In search of a modelling strategy for projecting internal migration in European countries - Demographic versus economic-geographical approaches
Internal migration is the most volatile and difficult to predict component of regional demographic change. A pure demographic approach using age and sex-specific parameters of migration intensities cannot fully capture the migration trends over time. One of the approaches that can be used for a better description of past trends and forecasting of future trends is to use additional non-demographic information such as regional economic indicators. In this paper we compare the predictive performance of pure demographic and extended economic-geographical models using data of four European countries at the so-called NUTS 2 level. The models are nested within a GLM specification%2C that allows both demographic and extended models to be written as specific cases of loglinear models. Therefore model fit and performance can be compared directly.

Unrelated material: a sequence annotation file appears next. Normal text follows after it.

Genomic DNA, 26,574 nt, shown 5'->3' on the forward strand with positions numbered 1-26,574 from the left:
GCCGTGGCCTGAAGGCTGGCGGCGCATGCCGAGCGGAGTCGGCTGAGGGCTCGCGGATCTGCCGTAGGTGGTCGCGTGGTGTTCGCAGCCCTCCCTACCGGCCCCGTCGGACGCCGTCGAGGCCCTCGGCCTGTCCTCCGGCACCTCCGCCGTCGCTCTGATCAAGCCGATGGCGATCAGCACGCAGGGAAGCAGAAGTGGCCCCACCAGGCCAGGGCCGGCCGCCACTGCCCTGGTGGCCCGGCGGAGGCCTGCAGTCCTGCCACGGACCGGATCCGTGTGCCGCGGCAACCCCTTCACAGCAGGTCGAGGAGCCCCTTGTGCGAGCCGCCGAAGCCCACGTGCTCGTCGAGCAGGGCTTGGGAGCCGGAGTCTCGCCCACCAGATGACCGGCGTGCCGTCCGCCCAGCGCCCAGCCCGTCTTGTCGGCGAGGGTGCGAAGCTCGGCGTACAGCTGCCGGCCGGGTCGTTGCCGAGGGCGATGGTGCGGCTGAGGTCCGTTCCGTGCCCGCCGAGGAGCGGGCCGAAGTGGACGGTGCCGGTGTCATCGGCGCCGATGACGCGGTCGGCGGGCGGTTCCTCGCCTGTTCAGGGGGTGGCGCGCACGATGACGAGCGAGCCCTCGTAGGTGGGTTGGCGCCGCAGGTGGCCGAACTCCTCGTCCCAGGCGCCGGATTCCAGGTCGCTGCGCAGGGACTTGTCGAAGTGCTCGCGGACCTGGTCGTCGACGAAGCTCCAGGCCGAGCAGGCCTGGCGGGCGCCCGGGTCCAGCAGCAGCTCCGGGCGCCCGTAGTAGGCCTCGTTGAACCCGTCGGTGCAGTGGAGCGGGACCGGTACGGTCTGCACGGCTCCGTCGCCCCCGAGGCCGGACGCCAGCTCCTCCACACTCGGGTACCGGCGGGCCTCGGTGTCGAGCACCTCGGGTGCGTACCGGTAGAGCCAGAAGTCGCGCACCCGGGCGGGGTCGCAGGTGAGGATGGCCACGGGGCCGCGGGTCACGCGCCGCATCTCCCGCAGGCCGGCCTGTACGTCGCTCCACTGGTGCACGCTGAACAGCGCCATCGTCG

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- A G Wilson & P H Rees, 1974. "Accounts and models for spatial demographic analysis 2: age - sex disaggregated populations," Environment and Planning A, Pion Ltd, London, vol. 6(1), pages 101-116, January.
- A Stewart Fotheringham & Phil Rees & Tony Champion & Stamatis Kalogirou & Andy R Tremayne, 2004. "The development of a migration model for England and Wales: overview and modelling out-migration," Environment and Planning A, Pion Ltd, London, vol. 36(9), pages 1633-1672, September.
- P H Rees & A G Wilson, 1973. "Accounts and Models for Spatial Demographic Analysis I: Aggregate Population," Environment and Planning A, , vol. 5(1), pages 61-90, February.
- P H Rees & A G Wilson, 1973. "Accounts and models for spatial demographic analysis I: aggregate population," Environment and Planning A, Pion Ltd, London, vol. 5(1), pages 61-90, January.
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